Injured by Contaminated Food - Now What?
Although it may seem rare, millions of people are actually injured in this country every year because of food borne illnesses and other contamination. If a food product contains a foreign body or disease that causes a consumer injuries and damages, the victim may have the right to monetary compensation.
Contaminates Other Than Disease or Illness
In seemingly rare instances, a food product is contaminated with a foreign body such as a piece of metal or plastic that results from the manufacturing process. For example, just last year Tyson Foods recalled thousands of pounds of chicken when it was discovered that some of the chicken had been contaminated with metal shavings. In such a situation, where the injury-causing body is not natural to the food product, liability for those producing the product will likely follow, automatically. The legal test under California law looks at whether the contaminate could be reasonably expected by the average consumer and whether it rendered the food unfit or defective. If a reasonable consumer would not expect to find the foreign body in their food, and it caused injury to the consumer, the manufacturer/producer of the food will be liable. On the other hand, if the "foreign body" is actually something that could be expected to be found within the food (such as a chicken bone served in a chicken pie) then the one providing the food will not be liable unless it can be proven they were negligent in the preparation of the food. (Mexicali Rose v. Superior Court, 1 Cal. 4th 617 (1992))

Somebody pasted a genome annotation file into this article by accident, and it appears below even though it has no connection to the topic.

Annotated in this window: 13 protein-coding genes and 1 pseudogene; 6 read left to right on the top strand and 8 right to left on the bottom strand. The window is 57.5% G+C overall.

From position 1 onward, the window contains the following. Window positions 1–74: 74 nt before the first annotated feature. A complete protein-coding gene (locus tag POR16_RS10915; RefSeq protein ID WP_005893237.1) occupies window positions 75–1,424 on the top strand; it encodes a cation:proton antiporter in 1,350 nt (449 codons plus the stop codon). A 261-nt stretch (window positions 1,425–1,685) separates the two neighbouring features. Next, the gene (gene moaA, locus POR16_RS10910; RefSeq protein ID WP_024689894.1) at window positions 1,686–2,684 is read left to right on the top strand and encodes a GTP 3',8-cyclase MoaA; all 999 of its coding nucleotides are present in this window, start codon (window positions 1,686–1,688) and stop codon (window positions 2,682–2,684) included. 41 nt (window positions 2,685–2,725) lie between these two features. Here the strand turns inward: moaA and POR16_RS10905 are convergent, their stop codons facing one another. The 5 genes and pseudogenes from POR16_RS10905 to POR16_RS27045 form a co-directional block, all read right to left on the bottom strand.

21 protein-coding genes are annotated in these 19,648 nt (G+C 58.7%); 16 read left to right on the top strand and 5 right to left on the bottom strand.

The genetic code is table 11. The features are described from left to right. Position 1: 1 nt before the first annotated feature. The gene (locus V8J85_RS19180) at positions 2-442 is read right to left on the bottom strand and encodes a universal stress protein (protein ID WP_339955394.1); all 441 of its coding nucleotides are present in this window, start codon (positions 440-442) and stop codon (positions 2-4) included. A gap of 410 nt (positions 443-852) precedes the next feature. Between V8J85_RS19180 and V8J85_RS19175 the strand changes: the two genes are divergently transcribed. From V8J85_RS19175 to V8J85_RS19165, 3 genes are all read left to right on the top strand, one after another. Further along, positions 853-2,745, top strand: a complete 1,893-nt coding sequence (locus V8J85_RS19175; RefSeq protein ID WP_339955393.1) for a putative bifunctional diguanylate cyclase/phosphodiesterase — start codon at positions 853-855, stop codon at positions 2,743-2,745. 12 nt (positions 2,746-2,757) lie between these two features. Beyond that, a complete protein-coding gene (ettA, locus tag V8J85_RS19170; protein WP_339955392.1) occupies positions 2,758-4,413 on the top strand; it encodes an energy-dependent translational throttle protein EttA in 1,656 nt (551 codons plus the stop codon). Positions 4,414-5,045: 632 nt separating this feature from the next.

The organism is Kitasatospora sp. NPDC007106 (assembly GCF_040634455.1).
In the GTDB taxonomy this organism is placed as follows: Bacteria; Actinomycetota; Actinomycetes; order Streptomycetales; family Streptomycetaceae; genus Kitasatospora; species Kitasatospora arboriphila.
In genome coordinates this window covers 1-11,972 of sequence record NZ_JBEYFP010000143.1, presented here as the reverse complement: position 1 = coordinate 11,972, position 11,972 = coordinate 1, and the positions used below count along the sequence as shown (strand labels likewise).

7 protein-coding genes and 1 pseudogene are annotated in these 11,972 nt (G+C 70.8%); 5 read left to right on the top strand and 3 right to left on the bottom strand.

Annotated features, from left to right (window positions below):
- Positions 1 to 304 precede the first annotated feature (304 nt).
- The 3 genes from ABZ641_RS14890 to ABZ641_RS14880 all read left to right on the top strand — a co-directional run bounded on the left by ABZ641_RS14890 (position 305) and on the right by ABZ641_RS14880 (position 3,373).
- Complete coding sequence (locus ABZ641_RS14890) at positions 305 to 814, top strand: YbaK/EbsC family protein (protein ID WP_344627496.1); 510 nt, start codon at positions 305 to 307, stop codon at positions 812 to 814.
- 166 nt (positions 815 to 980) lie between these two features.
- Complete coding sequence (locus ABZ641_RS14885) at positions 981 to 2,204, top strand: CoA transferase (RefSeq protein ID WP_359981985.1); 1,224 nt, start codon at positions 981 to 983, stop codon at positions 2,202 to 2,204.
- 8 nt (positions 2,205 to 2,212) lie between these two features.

Illness or Disease Caused by Food
When food contaminated with a disease or illness injures a consumer, the manufacturer of the food will likely be held responsible under a "strict liability" theory. For example, just last month the CDC reported that a number of consumers had been infected with listeria from eating contaminated deli meats. If it can be proven that the listeria outbreak resulted from a particular deli meat then those injured may be able to recover compensation by way of a lawsuit against the responsible company. When illness or disease contaminations occur, they are often the result of sloppy or unsanitary practices by the food manufacturer or producer. This is largely why the law imposes automatic or strict liability.
Evidence in Food Contamination Cases is Critical
Oftentimes the direct evidence needed to prove a contaminated food case is lost, consumed or destroyed. It is not always possible to have the very best evidence (the actual contaminated food), but cases can sometimes be proven by circumstantial evidence, such as purchase receipts, medical records, etc. However, if an injury is caused by food, it is nearly always a good idea to save the food, photograph the foreign object, and store it safely until the conclusion of any claim or lawsuit.
If you or a loved one has been injured by a contaminated food, consulting a personal injury attorney with decades of experience may help you obtain the compensation you deserve.